Go as Far as You Choose. I close my eyes on purpose so that the sounds can reach me more clearly. I sit down on the subway and close my eyes as if I had fallen asleep. I try to keep them shut all the way from one station to the next. I notice the weight of my eyelids, the faint quivering touch of my lashes. When I open my eyes to look around, the faces are even less familiar than they were before I closed them. There is a book in my satchel but I do not read it. I only read the signs I encounter, each in turn, from the moment I hurry down the stairs and push the swinging door. So many things that I never noticed or that I read without being aware of them. Entrance. Shorn of articles and verbs, the phrases become crude robotic indications. Estación Cobertura Móvil. Some subway official believes in bilingualism and in literal translations. Station Coverage Mobile. No smoking anywhere on the subway system. Insert ticket. A Public Announcement from the Metro de Madrid. Don’t forget to take your ticket. A group of multi-ethnic, multinational youths, grinning in an advertisement. Join the largest design network in the world. One of them is Asian. He wears glasses and looks at the camera. Another is black, with a pierced nose and his arm around the shoulders of a girl who is clearly Spanish. Turn this summer into something unforgettable. Use it or lose it. Exclusive opportunities for those who act quick. Going down the escalator I close my eyes though not completely. For your own safety hold the handrail until you get off. An emergency intercom addresses me with an almost intimate suggestion: Use me when you need me. The city speaks the language of desire. Instead of instantly looking at my phone while I wait on the platform or searching for something to read, I stay on my feet and squint my eyes for a few moments. ‘Use Me’ was the title of a song I used to like many years ago. One thousand cameras are watching over your safety. At each step there is a new instruction or command. Break only in case of emergency. Don’t be afraid to use me, the song said. Commanding voices join the written injunctions. Next train approaching the station. The lack of an article or even a verb heightens the sense of imminence. This is a public announcement. The ground shakes a little as the train approaches. Do not enter or exit subway cars after the sound signal. I look at people’s faces and listen to their voices. I am all ears. I move closer to someone who is talking on the phone. Nearly every person in the subway car is absorbed in a cell-phone screen. A tall, serious girl is reading a Paulo Coelho book. Her choice in books is a discredit to her beauty. ‘I’ll tell you everything,’ someone says, right behind me. He leans his head against the glass and he lowers his voice, so I can no longer hear him over the automated message that begins to announce the next station. ‘Alright, perfect, OK, alright. See you soon.’

Parrot Could Be Key Witness in Murder Case. Wearily, a woman turns the pages of a free newspaper. Beyoncé unveils outfits for upcoming tour. The train is moving more slowly and quietly now, and I am better able to hear the male voice talking on the phone behind me. He is so close to me that I have no idea what he looks like, this man who now begins to laugh. ‘His mother is eighty-seven and she just went to the dentist to get braces.’ The Montaigne book is in my backpack but I do not open it or even look for a seat. I am alert, waiting for whatever new instructions will be addressed to me in an imperious or enticing tone. Each passion will take you somewhere. This seat reserved for people with disabilities. Beneath the noise of the train there is a murmur of voices, almost all of them talking on the phone. ‘You have no idea how many years I have lived in England.’ The voices of people I cannot see seem especially near. ‘Neither you nor your siblings must sign anything until you know for sure.’ A TV screen hangs from the ceiling. A young man with a shaved head and a black beard moves his lips and the words appear below. I am gay. Then another man, younger, beardless, wearing eyeliner and also moving his lips. I am trans. The face of the man with the shaved head appears again. They flicker back and forth so quickly that their features are superimposed. I am me. And then a third face. I could be you. Live your difference, a purple screen finally says. Another invitation. Another command. Someone must have measured the minimum time required for the faces not to become indistinguishable. A woman is speaking softly but very close to me in a tone of warning or censure. ‘He says he’s changed, that he wants to come back. But that’ll depend on how he behaves.’ I try to inscribe in my memory the phrases I hear, the bits and pieces of conversation. Words flow together, blurring and disappearing as soon as I hear them. Forget-It-Fast, says an ad, though I am not sure for what. Words are drowned by the noise of the train or by announcements on the intercom. ‘So he’s changed? We’ll have to see. I don’t believe 20 per cent of what he says.’ Emergency hammer. I read everything, even the headlines on the pages of the free newspaper that the woman holds right up to my face.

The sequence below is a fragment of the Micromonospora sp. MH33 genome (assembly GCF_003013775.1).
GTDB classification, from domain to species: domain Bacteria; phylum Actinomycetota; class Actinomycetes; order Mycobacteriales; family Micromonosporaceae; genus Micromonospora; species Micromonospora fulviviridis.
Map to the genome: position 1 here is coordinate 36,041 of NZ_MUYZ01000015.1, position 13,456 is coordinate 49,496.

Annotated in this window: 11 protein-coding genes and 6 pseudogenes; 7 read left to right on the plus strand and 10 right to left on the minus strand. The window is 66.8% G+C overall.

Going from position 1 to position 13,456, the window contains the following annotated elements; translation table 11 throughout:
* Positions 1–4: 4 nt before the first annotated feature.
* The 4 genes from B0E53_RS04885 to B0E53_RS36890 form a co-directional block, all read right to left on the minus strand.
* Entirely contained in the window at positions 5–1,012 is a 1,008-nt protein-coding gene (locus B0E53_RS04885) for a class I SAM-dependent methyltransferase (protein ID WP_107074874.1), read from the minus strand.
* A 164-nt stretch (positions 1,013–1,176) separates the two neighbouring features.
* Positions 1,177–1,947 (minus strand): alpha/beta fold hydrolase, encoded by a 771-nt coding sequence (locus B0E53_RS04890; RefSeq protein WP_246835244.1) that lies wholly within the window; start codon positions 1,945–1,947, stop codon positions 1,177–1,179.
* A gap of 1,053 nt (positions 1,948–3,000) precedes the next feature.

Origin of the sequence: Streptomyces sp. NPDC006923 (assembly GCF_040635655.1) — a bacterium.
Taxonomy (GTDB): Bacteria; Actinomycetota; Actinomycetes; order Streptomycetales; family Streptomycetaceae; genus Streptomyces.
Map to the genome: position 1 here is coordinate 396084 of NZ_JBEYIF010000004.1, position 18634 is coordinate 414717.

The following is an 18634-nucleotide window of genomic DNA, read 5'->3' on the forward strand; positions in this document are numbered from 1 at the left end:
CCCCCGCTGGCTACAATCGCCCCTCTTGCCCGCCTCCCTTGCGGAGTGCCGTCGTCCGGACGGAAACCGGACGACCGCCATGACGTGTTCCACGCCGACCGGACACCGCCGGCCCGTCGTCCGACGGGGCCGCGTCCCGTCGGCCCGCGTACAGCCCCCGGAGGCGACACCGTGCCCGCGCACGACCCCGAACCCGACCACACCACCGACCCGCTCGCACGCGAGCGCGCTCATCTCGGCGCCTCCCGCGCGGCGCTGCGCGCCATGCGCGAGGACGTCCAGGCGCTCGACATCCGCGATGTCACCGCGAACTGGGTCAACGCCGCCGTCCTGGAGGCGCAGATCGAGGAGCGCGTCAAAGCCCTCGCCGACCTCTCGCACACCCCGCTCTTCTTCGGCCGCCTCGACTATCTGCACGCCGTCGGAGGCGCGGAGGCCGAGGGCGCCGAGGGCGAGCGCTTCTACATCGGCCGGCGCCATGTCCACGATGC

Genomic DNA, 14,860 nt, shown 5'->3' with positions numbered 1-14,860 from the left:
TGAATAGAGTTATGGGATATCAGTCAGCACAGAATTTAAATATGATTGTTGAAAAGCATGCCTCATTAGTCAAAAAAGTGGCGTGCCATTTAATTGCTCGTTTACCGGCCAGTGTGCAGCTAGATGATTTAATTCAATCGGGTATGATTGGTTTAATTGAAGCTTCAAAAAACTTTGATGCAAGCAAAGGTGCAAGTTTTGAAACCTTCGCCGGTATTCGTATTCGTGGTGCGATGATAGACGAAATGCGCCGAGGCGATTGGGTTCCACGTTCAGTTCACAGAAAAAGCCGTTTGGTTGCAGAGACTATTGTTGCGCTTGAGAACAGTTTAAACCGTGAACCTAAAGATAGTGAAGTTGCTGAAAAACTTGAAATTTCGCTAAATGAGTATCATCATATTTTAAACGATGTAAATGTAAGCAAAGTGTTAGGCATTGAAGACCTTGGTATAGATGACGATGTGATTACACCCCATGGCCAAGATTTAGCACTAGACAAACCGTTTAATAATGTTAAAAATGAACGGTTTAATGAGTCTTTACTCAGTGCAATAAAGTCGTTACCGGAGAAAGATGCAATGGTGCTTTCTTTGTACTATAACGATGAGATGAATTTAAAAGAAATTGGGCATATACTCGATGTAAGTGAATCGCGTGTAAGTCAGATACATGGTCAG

Police Will Know When You Use Your Cell Phone Even When They Cannot See You. Salamanca man beheaded by his eighteen-year-old son. Emergency exit. The great Arctic adventure. I barely notice the faces, just the voices and the printed words. Ringtones. The sharp trill of a text message. Every person is connected to something or someone who is somewhere else. ‘I’m on the subway. Just in case the call drops.’ When the train comes to a stop, the doors open in front of an advertisement that reaches up to the curved ceiling. For the best family holidays. First-time ocean dives. A new landscape at every turn. A group of young people are jumping off a cliff joyfully into the sea. Some are about to plunge fearlessly and others are already floating against a deep blue. All the fun of summer within your reach. Click for incredible prices. Some reservations cannot wait. Book now. Find out more. Find out now. Buy it now. Try it now. Different messages seem to come from the same voice, the same source, and to be addressed to the same person: me, you. It’s me, but it could be you. You, yes, you, says a lottery ad, as if pointing a finger to single you out in the crowd, a face that can see you and has chosen you from a TV monitor. You can be a millionaire. Master the elements with your fingertips. Find the perfect class for you. The woman who was reading the newspaper left it on the seat when she got off the subway car, a mess of crumpled sheets. Join the leading brand in hybrid technology.

Track Your DNA. Get There Sooner. Let nothing stop you. Don’t wait until you’re down. In just a few years, printed newspapers have lost all their material dignity. Madrid sets a world record in the hunt for Pokémon. They crumple and they fall apart immediately, squalid and superfluous, especially now, in summer. An entire page can be scanned as quickly as a screen. Enjoy a fabulous gourmet experience by the sea. I close my eyes again to hear more distinctly as I let myself be carried along by the motion of the train. The city makes a thousand simultaneous promises. Choose everything. Enjoy it whenever and wherever you like. It is no longer necessary to choose a particular thing and forego what was not chosen. Save while you spend without regrets. Lose weight by eating. Create your custom trip today. I have an old, irresistible addiction to cheap newsprint and the smell of ink. Cannibal fight between hammerhead and tiger shark videotaped at sea by tuna fishermen. We move heaven and earth to bring you the best.